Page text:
2. If you are in regular communications with your clients consider including review requests in those communications
  3. Do include one or more ways for customers to leave reviews on your website
  4. Where facilitated, respond to both positive and negative reviews

There are also some great tools for managing the entire review process. provides tools to request and accept reviews through email, SMS, website, social and more. In addition, they provide full-blown monitoring & management tools so you can stay on top of your reviews & responses. Birdeye works with all major review services so you’re fully covered. This is my first choice for a full review management suite.


Another option is which sort of short circuits the review process. Rather than working with existing services, Trustpilot has created their own reviews service. This provides your business with greater control and a single place to grow your reviews. One downside is that many people haven’t heard of Trustpilot and don’t know what to make of their reviews. Another issue is that once you start using Trustpilot there is no way out of it, without losing all your hard earned reviews. Lastly, this system isn’t appropriate if you need to be on one of the speciality review services like Tripadvisor.

How do we get organic star ratings for our site?

Getting rating snippets is really straightforward.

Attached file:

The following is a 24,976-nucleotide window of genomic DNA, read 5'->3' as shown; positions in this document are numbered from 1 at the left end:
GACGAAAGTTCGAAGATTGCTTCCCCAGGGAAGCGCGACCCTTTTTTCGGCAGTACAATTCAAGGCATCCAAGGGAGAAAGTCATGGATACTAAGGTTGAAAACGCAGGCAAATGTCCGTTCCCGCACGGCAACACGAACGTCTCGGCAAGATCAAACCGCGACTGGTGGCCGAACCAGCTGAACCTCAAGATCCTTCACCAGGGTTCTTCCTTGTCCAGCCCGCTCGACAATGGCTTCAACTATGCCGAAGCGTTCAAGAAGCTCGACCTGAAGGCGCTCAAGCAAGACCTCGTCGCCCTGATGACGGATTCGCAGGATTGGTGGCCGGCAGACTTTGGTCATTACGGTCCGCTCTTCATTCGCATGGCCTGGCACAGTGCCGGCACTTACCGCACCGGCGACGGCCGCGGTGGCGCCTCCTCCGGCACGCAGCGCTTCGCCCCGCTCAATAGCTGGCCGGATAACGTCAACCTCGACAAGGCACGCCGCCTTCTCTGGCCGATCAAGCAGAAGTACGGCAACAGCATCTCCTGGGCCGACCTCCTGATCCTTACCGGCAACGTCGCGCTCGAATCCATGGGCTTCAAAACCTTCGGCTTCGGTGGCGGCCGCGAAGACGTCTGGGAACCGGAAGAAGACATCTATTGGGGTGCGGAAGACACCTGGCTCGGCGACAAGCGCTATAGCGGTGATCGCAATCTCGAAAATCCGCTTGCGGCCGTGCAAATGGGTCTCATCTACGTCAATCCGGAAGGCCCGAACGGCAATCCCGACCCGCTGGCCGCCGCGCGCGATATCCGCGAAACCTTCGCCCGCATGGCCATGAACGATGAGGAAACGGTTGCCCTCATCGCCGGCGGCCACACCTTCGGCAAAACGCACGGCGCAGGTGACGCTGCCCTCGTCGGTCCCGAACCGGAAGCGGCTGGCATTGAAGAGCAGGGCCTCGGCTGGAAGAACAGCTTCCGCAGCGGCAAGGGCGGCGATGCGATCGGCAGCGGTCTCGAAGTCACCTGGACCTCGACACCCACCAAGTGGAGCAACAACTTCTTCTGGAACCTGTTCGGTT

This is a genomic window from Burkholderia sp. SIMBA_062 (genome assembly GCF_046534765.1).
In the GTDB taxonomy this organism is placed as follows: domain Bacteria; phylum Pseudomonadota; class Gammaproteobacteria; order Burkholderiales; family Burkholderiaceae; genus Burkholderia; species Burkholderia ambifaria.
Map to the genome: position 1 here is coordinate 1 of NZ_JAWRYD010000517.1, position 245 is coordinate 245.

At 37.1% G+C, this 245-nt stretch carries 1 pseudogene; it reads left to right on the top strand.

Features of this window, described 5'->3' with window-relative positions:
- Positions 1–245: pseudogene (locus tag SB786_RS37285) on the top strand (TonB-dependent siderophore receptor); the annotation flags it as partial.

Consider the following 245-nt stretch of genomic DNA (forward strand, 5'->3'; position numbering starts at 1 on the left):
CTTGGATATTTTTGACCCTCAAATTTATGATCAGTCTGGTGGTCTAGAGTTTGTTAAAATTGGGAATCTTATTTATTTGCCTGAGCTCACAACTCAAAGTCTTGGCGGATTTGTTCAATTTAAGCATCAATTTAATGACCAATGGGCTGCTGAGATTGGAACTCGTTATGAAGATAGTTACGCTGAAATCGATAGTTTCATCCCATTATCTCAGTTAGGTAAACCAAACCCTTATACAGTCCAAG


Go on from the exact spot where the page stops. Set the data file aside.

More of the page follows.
First, Google may decide based on your reviews volume and recency to automatically show seller ratings on some of your organic results. To qualify you must have at least 150 reviews in the past 12-months plus a rating of at least 3.5. This works fine for big brands but many smaller businesses don’t have much chance of getting that many reviews.

Second, you can place review or product rating widgets on your website that includes structured data for the rating. For both seller and product ratings, this includes information about your number of reviews and average rating.

Once you have at least 5 ratings Google will start showing your ratings in results. Note that seller/product ratings are page specific so you’ll only see your “star ratings” for pages where you’ve implemented the widget and structured data.

Implementing seller ratings can be done manually if you wish, and here’s a help article from Google that explains exactly how to do that.

But there are easier ways for sure. Both Birdeye, TrustPilot, and similar review management solutions can place the seller widget and structured data right on your site. And, as I mentioned above, most Shopping Carts offer this functionality natively or as a plug-in.

Alternatively, if you use WordPress, you can use a standalone WordPress plugin to implement this. I like (and use) the Google Reviews Business plugin from RichPlugins. It’s easy to use, highly configurable and costs just $65/year for the paid features. With it, you can display reviews or a simple badge. If Google My Business reviews isn’t your thing, they also offer widgets for Facebook Reviews and Yelp!



If you aren’t managing your reviews as part of your overall marketing plan, now is the time to start. Social proof is not only for users any more, but it’s also for Search Engines! Get started by taking stock of your current reviews portfolio and figure out which review services you should focus on. Next, build a system for generating and managing user reviews. Finally, get those reviews published on your site and showing up as seller/product ratings on Google and Bing. Building a great review portfolio is a long road but one well worth travelling.